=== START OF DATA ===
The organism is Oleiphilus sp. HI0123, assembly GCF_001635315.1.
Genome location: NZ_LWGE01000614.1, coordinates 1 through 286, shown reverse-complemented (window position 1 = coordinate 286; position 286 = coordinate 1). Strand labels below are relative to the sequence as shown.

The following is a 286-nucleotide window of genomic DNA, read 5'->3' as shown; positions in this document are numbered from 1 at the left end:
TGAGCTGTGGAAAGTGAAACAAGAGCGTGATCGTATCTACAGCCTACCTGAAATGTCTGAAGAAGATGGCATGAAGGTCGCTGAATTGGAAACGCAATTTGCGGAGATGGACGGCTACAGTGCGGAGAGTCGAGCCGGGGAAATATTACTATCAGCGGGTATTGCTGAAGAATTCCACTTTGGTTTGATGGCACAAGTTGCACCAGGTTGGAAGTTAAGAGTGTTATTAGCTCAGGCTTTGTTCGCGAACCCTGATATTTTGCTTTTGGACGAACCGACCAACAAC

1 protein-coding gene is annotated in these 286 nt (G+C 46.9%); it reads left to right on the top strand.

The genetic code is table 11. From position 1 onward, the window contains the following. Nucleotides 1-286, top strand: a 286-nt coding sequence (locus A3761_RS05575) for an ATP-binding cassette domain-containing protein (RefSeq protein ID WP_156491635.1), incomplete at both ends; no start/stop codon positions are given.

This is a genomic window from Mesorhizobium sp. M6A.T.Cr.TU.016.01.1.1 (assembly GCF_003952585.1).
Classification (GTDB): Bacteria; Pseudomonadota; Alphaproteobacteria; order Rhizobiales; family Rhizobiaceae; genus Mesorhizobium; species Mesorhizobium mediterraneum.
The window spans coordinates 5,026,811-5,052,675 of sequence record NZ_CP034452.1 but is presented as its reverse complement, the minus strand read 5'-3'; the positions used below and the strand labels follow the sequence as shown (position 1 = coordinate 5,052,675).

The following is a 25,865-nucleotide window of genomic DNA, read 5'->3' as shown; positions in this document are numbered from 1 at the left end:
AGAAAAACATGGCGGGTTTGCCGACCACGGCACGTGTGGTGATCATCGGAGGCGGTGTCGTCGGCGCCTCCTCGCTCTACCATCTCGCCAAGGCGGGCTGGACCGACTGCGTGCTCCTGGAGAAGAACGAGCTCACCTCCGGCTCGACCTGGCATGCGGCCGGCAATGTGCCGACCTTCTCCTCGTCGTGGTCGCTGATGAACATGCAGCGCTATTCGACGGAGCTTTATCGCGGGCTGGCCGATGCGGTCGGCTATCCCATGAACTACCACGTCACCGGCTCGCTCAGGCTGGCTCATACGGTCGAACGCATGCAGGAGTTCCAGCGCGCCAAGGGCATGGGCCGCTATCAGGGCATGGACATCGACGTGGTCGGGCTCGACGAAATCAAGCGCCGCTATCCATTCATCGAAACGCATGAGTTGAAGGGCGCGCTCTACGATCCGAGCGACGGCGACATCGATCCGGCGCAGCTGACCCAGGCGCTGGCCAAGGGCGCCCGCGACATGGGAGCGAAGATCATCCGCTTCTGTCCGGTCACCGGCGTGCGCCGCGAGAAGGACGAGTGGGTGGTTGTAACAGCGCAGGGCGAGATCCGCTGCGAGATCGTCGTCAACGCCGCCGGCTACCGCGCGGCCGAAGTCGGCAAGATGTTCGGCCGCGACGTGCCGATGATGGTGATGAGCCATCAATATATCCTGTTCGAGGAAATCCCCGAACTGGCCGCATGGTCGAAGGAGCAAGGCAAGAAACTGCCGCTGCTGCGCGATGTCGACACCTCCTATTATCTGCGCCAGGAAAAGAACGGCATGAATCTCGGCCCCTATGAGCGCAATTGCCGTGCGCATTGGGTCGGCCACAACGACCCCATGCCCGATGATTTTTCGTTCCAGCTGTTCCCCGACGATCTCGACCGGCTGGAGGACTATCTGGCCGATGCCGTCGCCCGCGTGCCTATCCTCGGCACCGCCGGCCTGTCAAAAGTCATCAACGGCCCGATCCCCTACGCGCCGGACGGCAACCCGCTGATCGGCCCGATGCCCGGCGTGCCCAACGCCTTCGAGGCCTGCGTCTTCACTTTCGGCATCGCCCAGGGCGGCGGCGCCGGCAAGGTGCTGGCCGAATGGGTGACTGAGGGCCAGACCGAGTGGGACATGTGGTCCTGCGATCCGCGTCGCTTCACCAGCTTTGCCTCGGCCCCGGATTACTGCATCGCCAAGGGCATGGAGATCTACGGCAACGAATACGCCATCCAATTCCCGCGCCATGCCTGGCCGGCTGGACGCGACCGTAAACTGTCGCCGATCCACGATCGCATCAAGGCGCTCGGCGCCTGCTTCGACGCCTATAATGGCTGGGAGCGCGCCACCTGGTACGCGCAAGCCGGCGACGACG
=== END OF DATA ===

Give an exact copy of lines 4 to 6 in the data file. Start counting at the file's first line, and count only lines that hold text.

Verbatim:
TGAGCTGTGGAAAGTGAAACAAGAGCGTGATCGTATCTACAGCCTACCTGAAATGTCTGAAGAAGATGGCATGAAGGTCGCTGAATTGGAAACGCAATTTGCGGAGATGGACGGCTACAGTGCGGAGAGTCGAGCCGGGGAAATATTACTATCAGCGGGTATTGCTGAAGAATTCCACTTTGGTTTGATGGCACAAGTTGCACCAGGTTGGAAGTTAAGAGTGTTATTAGCTCAGGCTTTGTTCGCGAACCCTGATATTTTGCTTTTGGACGAACCGACCAACAAC

1 protein-coding gene is annotated in these 286 nt (G+C 46.9%); it reads left to right on the top strand.

The genetic code is table 11. From position 1 onward, the window contains the following. Nucleotides 1-286, top strand: a 286-nt coding sequence (locus A3761_RS05575) for an ATP-binding cassette domain-containing protein (RefSeq protein ID WP_156491635.1), incomplete at both ends; no start/stop codon positions are given.